and give it another bit of a stir. The reason you’re going to do that – you don’t want to
be carrying 10/15 litres around the backyard with you or around the front. Now being acrylic
paint, it’s a water-based, so what you can do is get your brush in a bit of water first.
Get rid of the water. And the paint won’t stick to the top of the brush. The other tip:
if it’s below 10 degrees or above 30 degrees don’t bother even starting because it’s too
hot or too cold for the paint to dry. What I always like to do is start at the top and
either in a corner or in this case behind a down pipe. You start behind a down pipe
or in a corner. It doesn’t make such a distinctive mark because that’s going to dry a little
bit before you possibly get around to the other side. If you started right in the middle
and go across, that bit there is going to dry before you get back to it. So it’s always
best to start underneath the weatherboard first. Nice long strokes and then you come
up the top. Right. When you’re putting paint on the brush, dip it in, give it a bit of
a wiggle. Then just give it a tap on each side. You’ll retain all your paint. If you
wipe it on the edge of the bucket you’ll wipe off 40% of the paint. You’ll also notice that
if you put a fair bit of paint on your brush, brush it into one spot and then use that as
a bit of a reservoir. And you can go along. This is the first coat and it’s covering quite
well. If you have any drips that sort of splash down, just quickly feather over it before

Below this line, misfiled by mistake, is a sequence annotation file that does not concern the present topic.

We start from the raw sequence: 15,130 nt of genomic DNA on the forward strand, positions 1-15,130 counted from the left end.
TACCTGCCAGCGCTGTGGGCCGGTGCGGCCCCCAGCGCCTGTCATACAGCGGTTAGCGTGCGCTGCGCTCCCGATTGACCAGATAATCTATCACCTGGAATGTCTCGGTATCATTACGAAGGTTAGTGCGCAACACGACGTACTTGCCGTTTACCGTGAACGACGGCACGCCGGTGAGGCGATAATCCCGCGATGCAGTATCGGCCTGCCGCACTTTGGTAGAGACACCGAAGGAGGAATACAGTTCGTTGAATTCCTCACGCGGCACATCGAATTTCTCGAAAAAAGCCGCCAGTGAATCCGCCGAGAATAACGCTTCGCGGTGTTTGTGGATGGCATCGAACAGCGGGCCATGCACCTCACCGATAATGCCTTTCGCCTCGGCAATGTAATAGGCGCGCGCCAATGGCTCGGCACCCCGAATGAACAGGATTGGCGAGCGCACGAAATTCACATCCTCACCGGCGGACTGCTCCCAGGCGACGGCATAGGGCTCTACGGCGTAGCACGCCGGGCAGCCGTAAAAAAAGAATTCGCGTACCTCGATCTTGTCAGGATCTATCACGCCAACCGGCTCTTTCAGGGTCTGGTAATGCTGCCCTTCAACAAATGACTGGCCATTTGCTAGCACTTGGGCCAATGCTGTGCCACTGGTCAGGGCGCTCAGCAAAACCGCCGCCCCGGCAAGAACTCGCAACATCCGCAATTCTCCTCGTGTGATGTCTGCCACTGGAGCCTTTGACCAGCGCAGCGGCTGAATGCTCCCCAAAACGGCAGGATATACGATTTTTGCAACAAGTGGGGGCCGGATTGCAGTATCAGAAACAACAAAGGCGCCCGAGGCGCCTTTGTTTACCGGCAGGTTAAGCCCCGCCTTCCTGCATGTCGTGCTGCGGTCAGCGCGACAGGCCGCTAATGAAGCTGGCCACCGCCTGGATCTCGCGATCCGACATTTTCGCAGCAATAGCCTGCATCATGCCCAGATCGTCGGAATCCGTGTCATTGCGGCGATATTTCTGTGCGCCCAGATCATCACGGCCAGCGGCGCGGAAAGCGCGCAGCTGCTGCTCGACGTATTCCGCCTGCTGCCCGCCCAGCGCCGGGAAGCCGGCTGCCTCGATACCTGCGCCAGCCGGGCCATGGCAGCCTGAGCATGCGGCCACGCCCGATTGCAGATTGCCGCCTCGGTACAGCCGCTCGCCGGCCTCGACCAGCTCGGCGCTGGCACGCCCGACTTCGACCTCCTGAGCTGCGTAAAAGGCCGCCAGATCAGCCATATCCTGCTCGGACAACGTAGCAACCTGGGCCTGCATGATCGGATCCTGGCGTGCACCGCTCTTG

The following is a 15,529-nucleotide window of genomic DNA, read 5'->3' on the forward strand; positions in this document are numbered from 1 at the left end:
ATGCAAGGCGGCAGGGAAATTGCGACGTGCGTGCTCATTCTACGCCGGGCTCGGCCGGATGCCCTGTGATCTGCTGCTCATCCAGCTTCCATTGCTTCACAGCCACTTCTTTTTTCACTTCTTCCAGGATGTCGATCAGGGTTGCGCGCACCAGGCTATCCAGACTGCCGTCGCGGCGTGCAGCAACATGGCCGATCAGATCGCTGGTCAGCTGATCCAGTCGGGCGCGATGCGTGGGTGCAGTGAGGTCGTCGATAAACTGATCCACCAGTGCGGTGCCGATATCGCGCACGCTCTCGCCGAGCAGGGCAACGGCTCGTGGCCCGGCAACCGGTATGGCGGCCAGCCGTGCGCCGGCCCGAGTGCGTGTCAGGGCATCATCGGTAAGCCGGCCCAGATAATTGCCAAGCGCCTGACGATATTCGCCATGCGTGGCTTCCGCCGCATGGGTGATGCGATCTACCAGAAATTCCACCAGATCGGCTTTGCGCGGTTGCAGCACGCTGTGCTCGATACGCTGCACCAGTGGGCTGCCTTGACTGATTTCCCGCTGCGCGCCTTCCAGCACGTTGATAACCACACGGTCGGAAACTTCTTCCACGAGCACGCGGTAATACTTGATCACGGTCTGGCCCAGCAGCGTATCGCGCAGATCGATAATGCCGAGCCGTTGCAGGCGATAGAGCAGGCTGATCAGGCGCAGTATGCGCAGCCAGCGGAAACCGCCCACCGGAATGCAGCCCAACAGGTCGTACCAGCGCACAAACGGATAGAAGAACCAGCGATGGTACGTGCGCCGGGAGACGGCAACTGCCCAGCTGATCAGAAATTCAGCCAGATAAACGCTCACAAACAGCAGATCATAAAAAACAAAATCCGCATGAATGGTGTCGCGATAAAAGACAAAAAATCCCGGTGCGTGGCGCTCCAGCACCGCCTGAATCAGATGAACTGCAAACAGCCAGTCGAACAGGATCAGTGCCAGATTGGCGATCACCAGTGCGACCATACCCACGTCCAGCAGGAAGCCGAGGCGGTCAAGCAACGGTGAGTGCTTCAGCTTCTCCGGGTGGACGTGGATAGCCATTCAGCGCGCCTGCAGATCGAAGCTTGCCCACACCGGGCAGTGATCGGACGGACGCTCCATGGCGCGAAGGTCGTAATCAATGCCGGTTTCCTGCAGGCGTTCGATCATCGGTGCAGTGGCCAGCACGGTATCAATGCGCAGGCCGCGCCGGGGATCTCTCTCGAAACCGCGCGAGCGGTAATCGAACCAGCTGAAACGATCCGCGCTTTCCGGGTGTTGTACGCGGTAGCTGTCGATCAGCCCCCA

you get to it and then it won’t dry and you won’t have a lump of paint to have to deal
with when you get to it. Here’s another tip: on a hot day you’ll notice the brush fills
up with paint. Give it a clean out with water, just water, every half hour or so and it’ll
just keep it nice and fresh. And you’ll be able to get the paint right in. Now with the
downpipe, if you’re going to paint the downpipe a different colour to the wall, it’s best
to paint that first. Give it its two coats first and then you can wrap it in a piece
of newspaper so as when you’re painting in behind here you’re not going to get it all
over the downpipe. We’re going to do it in the same colour so it doesn’t really matter.
With the downpipe, put a fair bit of paint on and then just feather it all out as you
go down. Right. It’s two hours since we finished our first coat now so just prior to giving
it the final and second coat. I’m just going to stand back and have a quick look at it
and it gives you a chance to see any imperfections that you’ve left in your paint. You might
get a little drip mark somewhere. Now that I’m happy with that first coat, we’ll start
with the second coat. When you’re doing this, do it exactly the same as the first coat.
You start at the top of the wall. You also start at the bottom of the board and go up
through the board. Nice long strokes. Now that the paint job’s finished, you can sit
back and enjoy it. With a little bit of maintenance, a bit of dusting, a little de-cobwebbing,
you’ll get 10-15 years without any worries. For more information, pop down to your local
Bunnings Warehouse. A team member will give you all the information you require.